"Annie" is the album's first single, a bright and energetic pop song that blends together garage punk fuzz, shimmering power-pop, and a swarm of undeniable charm. The duo's sound is full and textured, led by Lorenzo Gillis Cook's joyous guitar tone as he bounces between pop splendor and casual shredding in short ecstatic bursts. The sugary sweet sound is deceptive though as "Annie" doesn't exactly come across as the type of girl you fall in love with. Cook compares his longing for the titular character to A Nightmare on Elm Street, sweetly offering a reminder, "you could have killed me in my sleep". Nightmares come and go, but "Annie" will stick with you.

4. HOVVDY | "Taster" LP

Hovvdy's full length debut Taster was released just two days ago but it would seem I've used up my free "listens" on Bandcamp already. For me, it's the type of album you hear and then instantly need to hear again. The Austin duo capture an experimental warmth and lo-fi beauty throughout the album, built around a slow pacing, fuzzy melodies, delicate harmonies, and a nuanced attention to detail and tonality. This is late night music. It's early morning music. It adapts itself to your listening needs, and shines resiliently for all occasions. Much like Horse Jumper of Love's spectacular debut earlier this year, Hovvdy tread a similar territory using muscular compositions and fuzzy layered distortion that often feels gentle and clean. At its most straightforward, the album is a stunning lesson in subdued beauty, and at it's most adventurous, it's a rattled celebration of well placed noise and patchwork layered guitar tones. With slow dripping tempos, hazy blankets of reverb, resigned lyrics, and tape manipulated sound, Taster has all the makings and charm of a bedroom pop classic.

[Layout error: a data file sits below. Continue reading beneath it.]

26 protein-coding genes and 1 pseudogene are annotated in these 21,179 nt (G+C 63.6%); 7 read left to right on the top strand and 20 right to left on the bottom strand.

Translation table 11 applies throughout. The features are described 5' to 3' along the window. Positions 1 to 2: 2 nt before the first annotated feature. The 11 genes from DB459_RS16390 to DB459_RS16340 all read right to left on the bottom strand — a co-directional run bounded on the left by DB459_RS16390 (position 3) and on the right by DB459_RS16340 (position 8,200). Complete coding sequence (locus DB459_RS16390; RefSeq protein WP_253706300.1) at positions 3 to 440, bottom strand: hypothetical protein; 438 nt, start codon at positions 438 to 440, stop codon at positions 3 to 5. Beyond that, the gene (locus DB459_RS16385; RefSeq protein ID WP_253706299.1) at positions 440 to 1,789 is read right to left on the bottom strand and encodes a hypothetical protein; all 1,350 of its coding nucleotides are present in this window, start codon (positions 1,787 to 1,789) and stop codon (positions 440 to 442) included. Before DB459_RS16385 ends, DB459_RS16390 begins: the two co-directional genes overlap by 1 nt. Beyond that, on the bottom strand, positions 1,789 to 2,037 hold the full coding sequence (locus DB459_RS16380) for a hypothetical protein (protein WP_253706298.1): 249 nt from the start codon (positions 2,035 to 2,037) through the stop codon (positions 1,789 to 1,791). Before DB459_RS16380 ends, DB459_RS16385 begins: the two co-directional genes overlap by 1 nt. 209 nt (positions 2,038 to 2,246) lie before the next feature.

5. HORSE LORDS | "Bending To The Lash"


Baltimore's Horse Lords are making experimental music fun again. Sure, their mix of avant-garde krautrock, psych punk, free jazz, and math rock is challenging, but it's challenging in a mind expanding way, accessible to anyone willing to let it in. New single "Bending To The Lash" has the band locked in together like an impenetrable vault, so tightly wound around their own snaking bass line and tangled rhythms it's genuinely amazing. Guitars and saxophones spiral out of control into a vortex as the song's hypnotic nature begins to offer the sense of being abducted by aliens or getting sucked into another dimension. There's an otherworldly quality to it all and things may never be the same again afterward. Horse Lords' latest is wildly experimental and infinitely engaging while dance floor ready grooves... the perfect out of body soundtrack, whenever you might need it. Their sophomore album Interventions is a the type of trip that will have seeing colors and hearing sounds you never knew existed. See you on the other side.

6. WEAVES | "Candy"

Everyone loves Weaves... at least everyone who knows them. It's safe to say that by the end of this year, everyone will know them... which brings me back to my first point, everyone loves Weaves. Those who have had the opportunity to see them live are already converted. It's a special experience and by the sound of the band's first two singles from their upcoming full length debut, they've captured those fireworks in the studio. The band's sound is as deeply routed in skronky art punk as it is in buoyant outsider pop, and "Candy" makes it impossible to discern where one starts and the other ends. It's damaged and noisy while infectious and hooky. Weaves' warped chaos squeals and squawks with moments of fleeting rage but the song is nothing if not accessible. Auditory candy from one of Toronto's most promising bands. Resistance is futile. Weaves are the band you love to love.

7. GUIDED BY VOICES | "Please Be Honest" LP